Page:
What’s the main factor that influences someone about to buy a car?
Obviously the price tag is high on the list, along with the car’s colour, the make and corresponding status, as well as running costs and whether it has the space or ability to do the job that’s going to be asked of it.
But there’s one other major element which only rarely features in car companies’ advertising, probably because it’s not very sexy.
Reliability is what we all want from our car. The confident knowledge that when we go out to it in the morning it will start first time and will continue to run without complaint all year round.
We’re guilty of forgetting just how much progress has been made over the years. Cars have never been more reliable and simply don’t need the constant care, attention and maintenance that they demanded just a few years ago.
Way up in the league table of reliability is Honda, regularly topping owners’ surveys of hassle-free motoring.
I’ve had a couple of Hondas in my time and they gave no cause for complaint. I know one Honda owner whose only observation about his car was that in five years of ownership, all he’d ever put in it was fuel, never even having to pump up the tyres or put water in the cooling system.
That doesn’t happen by chance. The company spends almost double that of its competitors on research and development and is renowned for its engineering and technical expertise which then leads to its superb reputation for reliability and dependability.
That’s one of the reasons why its top-selling hatchback, the Civic, has so far notched up sales of more than 650,000. The current model, which is the ninth generation since it first arrived as a very Japanese-looking runabout in 1973, is the best yet. Its reliability record is first class, which gives competitors Ford Focus and Volkswagen Golf a good run for their money.
To the untrained eye, it looks pretty much like the previous model but a lot has been improved under the surface and the body detail has been tweaked to give the car more presence on the road. Unfortunately, and I know I’m not alone on this, the designers have kept the massive beam which strides the boot lid but crucially runs across the rear window, effectively reducing visibility just where you need it most.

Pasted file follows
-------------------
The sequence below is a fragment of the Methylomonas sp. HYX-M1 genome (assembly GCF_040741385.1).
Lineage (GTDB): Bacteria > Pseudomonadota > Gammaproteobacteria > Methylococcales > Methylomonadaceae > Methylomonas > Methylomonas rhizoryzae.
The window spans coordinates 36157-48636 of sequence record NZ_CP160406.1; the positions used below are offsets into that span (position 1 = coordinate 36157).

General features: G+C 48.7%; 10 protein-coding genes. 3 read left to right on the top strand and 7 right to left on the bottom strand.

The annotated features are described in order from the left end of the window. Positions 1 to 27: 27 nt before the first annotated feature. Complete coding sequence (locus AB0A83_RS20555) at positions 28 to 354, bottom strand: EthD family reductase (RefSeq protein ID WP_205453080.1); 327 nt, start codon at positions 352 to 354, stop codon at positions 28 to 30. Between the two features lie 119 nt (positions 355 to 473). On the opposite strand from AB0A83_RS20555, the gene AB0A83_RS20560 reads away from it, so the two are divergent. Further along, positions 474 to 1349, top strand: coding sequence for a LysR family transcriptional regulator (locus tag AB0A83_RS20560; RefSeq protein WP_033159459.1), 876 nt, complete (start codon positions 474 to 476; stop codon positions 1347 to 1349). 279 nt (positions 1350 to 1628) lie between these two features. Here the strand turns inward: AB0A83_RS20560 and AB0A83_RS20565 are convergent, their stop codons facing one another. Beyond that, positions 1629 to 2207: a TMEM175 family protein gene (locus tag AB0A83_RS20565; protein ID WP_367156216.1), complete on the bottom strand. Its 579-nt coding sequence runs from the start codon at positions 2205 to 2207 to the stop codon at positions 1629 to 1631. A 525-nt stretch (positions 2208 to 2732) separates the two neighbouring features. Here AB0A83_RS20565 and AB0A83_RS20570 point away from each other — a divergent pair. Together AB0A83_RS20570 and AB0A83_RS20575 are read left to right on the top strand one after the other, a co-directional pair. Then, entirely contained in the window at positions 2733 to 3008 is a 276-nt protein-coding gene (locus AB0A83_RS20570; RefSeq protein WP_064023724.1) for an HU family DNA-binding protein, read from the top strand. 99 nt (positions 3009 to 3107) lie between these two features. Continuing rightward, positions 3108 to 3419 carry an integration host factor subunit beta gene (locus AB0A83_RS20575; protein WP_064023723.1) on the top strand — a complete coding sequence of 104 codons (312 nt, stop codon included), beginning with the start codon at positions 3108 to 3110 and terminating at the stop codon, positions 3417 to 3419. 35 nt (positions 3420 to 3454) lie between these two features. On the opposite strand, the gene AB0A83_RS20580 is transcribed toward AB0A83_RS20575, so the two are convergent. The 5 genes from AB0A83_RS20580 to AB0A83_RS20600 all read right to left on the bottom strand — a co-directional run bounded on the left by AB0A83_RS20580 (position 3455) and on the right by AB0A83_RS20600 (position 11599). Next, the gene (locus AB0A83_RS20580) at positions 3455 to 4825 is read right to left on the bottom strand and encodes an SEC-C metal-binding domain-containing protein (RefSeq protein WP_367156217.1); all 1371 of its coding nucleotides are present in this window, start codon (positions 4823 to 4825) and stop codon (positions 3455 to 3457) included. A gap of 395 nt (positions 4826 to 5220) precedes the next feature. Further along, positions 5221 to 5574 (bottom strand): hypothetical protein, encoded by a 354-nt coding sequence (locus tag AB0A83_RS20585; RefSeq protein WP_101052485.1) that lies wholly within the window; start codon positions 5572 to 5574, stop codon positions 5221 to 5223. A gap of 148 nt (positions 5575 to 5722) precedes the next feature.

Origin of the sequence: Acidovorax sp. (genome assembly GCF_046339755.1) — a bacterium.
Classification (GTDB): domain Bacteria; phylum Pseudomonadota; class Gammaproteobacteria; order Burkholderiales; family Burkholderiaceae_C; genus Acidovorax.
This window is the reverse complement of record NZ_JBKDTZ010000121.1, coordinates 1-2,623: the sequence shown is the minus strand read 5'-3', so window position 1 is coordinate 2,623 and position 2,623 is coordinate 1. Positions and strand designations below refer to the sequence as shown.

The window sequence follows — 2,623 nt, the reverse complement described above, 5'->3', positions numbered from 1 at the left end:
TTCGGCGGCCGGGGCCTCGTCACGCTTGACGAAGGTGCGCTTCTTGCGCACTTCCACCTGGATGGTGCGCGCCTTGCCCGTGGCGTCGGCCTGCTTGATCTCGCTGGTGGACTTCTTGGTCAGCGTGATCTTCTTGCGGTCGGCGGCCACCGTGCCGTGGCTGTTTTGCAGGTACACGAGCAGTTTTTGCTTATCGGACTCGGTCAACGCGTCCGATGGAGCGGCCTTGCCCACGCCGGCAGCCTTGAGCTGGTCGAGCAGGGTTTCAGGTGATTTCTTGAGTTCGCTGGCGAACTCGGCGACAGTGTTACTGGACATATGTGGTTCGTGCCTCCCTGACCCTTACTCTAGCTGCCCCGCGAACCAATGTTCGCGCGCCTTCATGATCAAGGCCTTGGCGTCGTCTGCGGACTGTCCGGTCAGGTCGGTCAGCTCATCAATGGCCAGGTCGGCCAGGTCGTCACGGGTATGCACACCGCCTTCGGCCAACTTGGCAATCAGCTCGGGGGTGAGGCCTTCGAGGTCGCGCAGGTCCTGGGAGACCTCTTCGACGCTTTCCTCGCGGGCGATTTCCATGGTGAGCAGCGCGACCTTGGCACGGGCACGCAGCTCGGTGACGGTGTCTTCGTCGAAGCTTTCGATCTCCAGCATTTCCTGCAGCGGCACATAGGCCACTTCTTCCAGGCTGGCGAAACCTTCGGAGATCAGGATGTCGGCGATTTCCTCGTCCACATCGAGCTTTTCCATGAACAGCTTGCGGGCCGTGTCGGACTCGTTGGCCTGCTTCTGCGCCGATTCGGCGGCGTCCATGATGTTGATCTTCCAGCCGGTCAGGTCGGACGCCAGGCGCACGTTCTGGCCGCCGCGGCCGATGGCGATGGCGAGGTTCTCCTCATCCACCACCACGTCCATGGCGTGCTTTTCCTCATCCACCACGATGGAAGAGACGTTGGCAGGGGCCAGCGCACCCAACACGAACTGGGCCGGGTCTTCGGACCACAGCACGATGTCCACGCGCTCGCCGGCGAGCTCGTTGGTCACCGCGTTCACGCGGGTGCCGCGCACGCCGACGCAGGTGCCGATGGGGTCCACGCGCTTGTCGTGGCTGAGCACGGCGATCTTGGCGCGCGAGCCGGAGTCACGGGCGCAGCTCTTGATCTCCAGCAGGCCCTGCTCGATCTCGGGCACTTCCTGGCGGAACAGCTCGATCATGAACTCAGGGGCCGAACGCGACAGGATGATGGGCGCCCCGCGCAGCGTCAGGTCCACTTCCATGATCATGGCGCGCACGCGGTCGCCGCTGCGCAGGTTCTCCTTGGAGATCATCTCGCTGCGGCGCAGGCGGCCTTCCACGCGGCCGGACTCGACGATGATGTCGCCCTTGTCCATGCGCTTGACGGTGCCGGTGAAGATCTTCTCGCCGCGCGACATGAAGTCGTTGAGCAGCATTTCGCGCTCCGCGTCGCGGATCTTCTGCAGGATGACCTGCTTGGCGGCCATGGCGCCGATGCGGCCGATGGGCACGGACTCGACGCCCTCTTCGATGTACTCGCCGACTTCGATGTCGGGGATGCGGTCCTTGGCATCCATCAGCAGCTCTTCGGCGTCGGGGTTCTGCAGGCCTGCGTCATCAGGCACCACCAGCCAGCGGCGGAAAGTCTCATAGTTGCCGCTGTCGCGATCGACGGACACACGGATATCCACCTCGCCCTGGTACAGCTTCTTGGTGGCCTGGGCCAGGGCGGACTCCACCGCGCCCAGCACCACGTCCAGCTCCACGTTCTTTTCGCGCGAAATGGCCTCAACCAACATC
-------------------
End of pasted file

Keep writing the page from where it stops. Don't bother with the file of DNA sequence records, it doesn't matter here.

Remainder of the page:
I simply can’t believe it does anything in the way of an aerofoil in keeping the car on the road. The 1.6-litre diesel engine in the test car is a very fine piece of kit but I never felt at any point that the raw power was going to send me uncontrollably skywards.
From what I gather it is just a design feature but one which annoys every time you get in the car. It fills the rear-view mirror and is an obstruction when reversing. Ironically, the car now comes with a wiper on the rear window. It’s a pity you’re left without a clear sweep.
That apart, the car is very good and appeals to a wide range of customers – what the company calls the “Honda Heartland” – from young families to middle-aged couples and retired people. They may have different lifestyles but share the same demands of straightforward motoring and reliability.
The car is not the most exciting to drive but is effortless, comfortable and efficient and comes with a lot of equipment which is easy to use and less complex than that in some alternatives.
To help with economy and reduce emissions, start-stop technology is fitted as standard and there’s an economy button which improves that even further by adjusting the throttle response and other functions such as the air-con.
I was able to get close to, if not actually achieve, the claimed consumption figure of almost 80mpg. In the week with the car, I averaged low 60s mpg, with start-stop city driving and a couple of fast runs along the M8.
The ride is silky smooth, thanks to improvements to the suspension, and the aerodynamics mean there’s very little road noise on a range of surfaces including at speed on the motorway.
The new car comes with improved electric steering which is light and effortless which may suit some owners, but I would have liked more feedback.
The clever rear seats make it practical for a range of loads or a combination of luggage and passengers. One move of a lever drops the back-rest and moves the squab to create a fully-flat cargo space of 1,200 litres, which is more than the Focus or the Golf. Unfortunately, the boot has a high lip which means a bit of heaving is required to get anything into that big space.
But if you’re looking for a no-nonsense piece of kit which will do exactly what you ask it to do, this British-built car is a very good bet.
Engine 1.6l, 4-cyl diesel
Power 120bhp; 221 lb ft
Performance Max speed 129mph; 0-60mph 10.5 secs
CO2 emissions 94g/km